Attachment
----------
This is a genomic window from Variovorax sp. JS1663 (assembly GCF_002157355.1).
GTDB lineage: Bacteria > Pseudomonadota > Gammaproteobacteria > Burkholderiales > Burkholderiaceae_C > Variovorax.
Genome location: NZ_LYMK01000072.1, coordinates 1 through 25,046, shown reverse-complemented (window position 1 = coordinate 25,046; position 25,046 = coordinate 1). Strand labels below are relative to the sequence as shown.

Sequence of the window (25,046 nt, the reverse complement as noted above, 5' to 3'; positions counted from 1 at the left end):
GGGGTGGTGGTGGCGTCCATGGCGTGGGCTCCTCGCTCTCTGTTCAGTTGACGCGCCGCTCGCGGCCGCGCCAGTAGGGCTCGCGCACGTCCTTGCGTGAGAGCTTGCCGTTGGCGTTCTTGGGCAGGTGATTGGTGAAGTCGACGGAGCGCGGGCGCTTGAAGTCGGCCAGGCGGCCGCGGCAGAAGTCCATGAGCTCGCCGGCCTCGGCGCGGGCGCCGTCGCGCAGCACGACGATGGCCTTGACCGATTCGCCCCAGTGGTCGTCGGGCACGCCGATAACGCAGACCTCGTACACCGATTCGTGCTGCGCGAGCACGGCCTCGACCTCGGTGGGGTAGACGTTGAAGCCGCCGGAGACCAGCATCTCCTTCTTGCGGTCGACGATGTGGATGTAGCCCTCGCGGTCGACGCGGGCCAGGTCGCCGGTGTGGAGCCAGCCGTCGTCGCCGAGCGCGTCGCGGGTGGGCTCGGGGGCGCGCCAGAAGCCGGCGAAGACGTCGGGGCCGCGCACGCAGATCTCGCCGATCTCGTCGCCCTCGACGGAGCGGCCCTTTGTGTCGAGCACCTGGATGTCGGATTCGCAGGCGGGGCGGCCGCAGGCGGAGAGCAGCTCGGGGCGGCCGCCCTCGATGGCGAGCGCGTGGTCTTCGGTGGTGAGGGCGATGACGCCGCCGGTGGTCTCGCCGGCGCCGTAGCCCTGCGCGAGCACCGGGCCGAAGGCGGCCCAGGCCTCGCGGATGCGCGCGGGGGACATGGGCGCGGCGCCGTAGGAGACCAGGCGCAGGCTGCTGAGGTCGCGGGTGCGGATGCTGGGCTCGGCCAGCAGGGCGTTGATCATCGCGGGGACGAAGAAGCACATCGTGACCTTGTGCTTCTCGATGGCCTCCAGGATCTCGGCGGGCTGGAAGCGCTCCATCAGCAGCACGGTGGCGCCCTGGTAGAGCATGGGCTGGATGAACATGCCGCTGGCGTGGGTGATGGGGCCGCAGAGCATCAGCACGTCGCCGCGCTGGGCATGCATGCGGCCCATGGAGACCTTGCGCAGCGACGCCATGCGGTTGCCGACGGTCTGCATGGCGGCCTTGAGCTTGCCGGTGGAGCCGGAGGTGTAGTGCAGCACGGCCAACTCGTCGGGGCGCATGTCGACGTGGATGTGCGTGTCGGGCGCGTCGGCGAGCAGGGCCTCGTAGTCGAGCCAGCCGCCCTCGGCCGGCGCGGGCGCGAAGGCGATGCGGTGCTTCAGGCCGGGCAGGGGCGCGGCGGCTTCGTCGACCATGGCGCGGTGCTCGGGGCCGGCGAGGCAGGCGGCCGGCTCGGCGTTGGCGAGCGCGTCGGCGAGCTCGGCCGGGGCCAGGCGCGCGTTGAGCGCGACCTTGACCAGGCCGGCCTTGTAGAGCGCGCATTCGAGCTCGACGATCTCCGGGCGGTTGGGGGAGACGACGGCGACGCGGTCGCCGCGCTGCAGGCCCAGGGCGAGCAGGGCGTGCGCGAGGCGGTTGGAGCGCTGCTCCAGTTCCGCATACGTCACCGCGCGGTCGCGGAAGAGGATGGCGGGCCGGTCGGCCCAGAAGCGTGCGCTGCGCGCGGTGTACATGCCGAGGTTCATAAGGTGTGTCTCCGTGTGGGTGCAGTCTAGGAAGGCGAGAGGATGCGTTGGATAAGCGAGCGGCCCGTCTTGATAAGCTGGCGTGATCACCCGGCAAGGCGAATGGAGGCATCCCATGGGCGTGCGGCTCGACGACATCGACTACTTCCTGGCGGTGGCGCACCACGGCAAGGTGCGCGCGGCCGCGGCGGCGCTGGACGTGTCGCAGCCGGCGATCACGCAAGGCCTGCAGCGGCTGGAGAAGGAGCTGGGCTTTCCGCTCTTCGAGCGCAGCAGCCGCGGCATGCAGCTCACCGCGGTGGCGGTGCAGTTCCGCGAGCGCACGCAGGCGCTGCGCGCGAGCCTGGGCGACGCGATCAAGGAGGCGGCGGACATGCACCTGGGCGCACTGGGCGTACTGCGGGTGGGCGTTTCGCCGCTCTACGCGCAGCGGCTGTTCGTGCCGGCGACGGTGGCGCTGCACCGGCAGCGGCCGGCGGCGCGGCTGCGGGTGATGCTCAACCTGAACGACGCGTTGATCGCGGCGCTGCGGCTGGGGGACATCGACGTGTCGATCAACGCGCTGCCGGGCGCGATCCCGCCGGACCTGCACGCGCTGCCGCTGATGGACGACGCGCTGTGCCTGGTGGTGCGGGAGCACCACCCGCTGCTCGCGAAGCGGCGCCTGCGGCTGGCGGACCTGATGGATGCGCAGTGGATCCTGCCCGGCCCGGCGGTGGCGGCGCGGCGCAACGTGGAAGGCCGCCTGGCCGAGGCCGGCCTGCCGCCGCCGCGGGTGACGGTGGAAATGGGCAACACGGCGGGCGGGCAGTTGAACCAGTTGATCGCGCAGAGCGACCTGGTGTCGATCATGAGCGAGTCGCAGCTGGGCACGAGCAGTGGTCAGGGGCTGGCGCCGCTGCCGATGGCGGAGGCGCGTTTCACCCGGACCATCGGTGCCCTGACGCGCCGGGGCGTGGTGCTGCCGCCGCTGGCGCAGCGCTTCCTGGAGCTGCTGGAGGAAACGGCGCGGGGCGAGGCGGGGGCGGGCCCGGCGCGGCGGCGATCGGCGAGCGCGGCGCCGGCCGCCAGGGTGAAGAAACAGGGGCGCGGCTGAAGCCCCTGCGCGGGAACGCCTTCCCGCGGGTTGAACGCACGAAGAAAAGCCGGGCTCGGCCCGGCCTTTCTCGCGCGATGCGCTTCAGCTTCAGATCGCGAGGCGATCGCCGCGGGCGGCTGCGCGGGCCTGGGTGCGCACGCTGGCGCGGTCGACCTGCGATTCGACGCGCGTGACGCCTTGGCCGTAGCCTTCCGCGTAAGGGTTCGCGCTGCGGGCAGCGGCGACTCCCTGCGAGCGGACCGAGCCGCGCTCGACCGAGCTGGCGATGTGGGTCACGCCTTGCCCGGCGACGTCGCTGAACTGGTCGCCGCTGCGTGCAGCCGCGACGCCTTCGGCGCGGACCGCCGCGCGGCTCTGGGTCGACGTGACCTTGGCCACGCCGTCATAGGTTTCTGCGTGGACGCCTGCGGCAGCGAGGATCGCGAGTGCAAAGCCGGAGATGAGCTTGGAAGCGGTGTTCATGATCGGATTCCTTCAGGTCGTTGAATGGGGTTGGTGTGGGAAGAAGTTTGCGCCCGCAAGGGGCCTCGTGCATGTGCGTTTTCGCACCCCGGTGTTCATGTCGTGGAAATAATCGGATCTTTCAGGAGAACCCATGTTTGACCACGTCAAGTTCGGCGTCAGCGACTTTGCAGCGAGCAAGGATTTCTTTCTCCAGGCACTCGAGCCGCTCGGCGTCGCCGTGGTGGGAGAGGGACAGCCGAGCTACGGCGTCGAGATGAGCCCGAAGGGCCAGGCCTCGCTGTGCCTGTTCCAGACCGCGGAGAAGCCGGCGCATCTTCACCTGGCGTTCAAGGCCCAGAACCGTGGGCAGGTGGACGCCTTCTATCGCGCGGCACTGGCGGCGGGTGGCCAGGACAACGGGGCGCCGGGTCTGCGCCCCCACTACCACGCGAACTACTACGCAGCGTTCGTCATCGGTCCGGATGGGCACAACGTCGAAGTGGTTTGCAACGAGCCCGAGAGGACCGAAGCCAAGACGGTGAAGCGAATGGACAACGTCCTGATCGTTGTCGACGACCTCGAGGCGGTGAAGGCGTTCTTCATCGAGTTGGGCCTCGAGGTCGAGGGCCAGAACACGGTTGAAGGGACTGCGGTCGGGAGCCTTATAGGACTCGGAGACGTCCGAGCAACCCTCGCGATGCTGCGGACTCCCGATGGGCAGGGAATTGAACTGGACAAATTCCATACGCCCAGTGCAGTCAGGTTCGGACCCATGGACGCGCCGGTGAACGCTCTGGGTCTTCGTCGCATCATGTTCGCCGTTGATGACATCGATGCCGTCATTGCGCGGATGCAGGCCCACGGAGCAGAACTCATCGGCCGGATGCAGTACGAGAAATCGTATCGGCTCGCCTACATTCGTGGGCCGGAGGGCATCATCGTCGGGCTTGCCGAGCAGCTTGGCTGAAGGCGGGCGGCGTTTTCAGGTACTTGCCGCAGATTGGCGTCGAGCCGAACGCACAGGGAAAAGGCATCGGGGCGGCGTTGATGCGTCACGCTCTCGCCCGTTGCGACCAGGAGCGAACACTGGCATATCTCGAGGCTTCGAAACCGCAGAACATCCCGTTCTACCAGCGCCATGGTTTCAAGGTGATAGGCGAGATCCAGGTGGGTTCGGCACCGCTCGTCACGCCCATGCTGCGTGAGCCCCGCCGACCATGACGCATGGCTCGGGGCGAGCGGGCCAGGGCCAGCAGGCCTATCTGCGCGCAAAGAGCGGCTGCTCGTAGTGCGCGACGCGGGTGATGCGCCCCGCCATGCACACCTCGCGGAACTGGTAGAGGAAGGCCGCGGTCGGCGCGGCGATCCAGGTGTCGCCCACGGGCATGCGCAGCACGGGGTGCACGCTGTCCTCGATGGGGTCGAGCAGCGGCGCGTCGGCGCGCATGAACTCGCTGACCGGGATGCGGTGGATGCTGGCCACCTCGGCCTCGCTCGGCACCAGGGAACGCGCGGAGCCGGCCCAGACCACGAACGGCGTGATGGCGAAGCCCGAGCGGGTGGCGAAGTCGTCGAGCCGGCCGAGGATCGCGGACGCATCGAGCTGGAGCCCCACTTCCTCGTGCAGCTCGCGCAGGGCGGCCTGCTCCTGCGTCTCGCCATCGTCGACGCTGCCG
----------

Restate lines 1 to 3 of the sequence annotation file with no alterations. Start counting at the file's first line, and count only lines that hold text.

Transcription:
This is a genomic window from Variovorax sp. JS1663 (assembly GCF_002157355.1).
GTDB lineage: Bacteria > Pseudomonadota > Gammaproteobacteria > Burkholderiales > Burkholderiaceae_C > Variovorax.
Genome location: NZ_LYMK01000072.1, coordinates 1 through 25,046, shown reverse-complemented (window position 1 = coordinate 25,046; position 25,046 = coordinate 1). Strand labels below are relative to the sequence as shown.